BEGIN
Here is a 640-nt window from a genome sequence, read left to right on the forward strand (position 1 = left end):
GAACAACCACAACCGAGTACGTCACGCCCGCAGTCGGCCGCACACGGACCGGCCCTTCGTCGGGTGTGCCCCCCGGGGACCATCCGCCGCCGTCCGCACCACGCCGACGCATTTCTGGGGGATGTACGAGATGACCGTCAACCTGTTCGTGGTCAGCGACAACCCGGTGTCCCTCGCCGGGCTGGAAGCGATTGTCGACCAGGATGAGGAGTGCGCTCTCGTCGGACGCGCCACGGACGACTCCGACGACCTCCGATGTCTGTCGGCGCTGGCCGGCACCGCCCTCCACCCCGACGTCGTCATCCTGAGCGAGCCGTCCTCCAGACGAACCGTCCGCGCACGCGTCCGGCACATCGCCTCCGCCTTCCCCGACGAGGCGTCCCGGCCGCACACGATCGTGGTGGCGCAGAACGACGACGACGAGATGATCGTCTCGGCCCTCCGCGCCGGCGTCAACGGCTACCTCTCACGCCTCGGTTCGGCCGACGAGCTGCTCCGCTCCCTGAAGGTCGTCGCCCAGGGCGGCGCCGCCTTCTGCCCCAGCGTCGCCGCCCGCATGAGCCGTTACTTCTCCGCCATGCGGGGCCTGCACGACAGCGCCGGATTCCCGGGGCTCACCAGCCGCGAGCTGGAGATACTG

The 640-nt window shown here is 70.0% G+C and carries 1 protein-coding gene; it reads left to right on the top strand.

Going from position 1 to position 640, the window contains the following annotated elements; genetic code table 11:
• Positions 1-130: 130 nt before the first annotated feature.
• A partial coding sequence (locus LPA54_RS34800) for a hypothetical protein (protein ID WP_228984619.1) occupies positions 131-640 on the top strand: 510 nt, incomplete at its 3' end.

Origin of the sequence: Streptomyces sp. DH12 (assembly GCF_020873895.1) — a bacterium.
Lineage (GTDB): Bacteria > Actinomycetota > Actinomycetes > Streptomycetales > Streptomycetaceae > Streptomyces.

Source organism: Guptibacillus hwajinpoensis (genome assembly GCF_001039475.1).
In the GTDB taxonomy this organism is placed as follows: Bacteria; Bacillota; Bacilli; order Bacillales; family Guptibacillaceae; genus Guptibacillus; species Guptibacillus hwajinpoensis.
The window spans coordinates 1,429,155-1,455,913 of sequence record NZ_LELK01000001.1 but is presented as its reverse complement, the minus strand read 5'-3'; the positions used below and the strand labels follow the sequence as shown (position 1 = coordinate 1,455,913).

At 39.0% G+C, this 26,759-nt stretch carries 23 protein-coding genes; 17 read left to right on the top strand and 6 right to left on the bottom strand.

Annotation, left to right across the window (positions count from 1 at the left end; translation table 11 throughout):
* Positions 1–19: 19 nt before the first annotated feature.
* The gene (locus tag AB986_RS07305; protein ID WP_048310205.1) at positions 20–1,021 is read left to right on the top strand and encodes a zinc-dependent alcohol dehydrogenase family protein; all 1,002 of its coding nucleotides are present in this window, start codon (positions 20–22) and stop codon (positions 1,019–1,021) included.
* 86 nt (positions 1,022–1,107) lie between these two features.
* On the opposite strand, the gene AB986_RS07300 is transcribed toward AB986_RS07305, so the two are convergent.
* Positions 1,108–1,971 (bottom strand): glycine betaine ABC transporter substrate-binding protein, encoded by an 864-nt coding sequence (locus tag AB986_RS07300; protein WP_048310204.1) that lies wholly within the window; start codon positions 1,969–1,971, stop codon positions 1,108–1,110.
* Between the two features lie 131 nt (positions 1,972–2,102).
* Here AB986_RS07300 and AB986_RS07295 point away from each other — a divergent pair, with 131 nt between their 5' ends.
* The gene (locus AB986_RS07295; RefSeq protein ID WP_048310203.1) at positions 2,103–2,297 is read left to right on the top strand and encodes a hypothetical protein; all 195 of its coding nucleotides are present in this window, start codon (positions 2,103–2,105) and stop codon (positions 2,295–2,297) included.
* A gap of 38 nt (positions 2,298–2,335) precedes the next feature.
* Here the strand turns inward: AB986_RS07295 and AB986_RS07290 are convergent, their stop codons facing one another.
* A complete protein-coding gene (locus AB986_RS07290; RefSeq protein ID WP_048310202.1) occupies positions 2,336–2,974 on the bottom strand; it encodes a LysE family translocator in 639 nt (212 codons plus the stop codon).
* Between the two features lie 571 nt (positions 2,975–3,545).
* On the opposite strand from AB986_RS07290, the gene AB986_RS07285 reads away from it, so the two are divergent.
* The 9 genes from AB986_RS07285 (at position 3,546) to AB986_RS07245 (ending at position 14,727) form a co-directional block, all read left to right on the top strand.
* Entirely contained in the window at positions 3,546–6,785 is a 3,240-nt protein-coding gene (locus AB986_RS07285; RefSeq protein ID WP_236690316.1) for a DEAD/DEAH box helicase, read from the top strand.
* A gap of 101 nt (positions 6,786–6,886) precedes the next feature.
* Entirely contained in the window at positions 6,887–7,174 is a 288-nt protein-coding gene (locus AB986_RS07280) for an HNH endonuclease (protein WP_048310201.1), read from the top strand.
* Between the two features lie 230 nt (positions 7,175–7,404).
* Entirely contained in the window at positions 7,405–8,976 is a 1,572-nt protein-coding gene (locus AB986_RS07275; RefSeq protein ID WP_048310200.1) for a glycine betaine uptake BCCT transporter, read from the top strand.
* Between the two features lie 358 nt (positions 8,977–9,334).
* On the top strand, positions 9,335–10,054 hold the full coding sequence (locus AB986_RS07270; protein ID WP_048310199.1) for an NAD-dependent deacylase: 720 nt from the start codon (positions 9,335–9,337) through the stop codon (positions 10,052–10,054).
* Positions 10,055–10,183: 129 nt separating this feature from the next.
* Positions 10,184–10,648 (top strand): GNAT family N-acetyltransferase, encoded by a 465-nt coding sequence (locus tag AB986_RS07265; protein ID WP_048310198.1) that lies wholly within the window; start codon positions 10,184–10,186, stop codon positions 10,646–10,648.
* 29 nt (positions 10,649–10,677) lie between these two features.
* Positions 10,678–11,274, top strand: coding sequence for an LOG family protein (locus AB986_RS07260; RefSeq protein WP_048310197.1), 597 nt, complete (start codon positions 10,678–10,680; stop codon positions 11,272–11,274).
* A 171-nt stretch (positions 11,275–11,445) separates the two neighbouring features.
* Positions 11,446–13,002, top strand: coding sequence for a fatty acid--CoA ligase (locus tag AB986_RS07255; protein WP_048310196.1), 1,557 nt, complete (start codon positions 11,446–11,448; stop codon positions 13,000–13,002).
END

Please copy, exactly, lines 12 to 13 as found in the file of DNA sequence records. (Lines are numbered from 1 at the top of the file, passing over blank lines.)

At 39.0% G+C, this 26,759-nt stretch carries 23 protein-coding genes; 17 read left to right on the top strand and 6 right to left on the bottom strand.

Annotation, left to right across the window (positions count from 1 at the left end; translation table 11 throughout):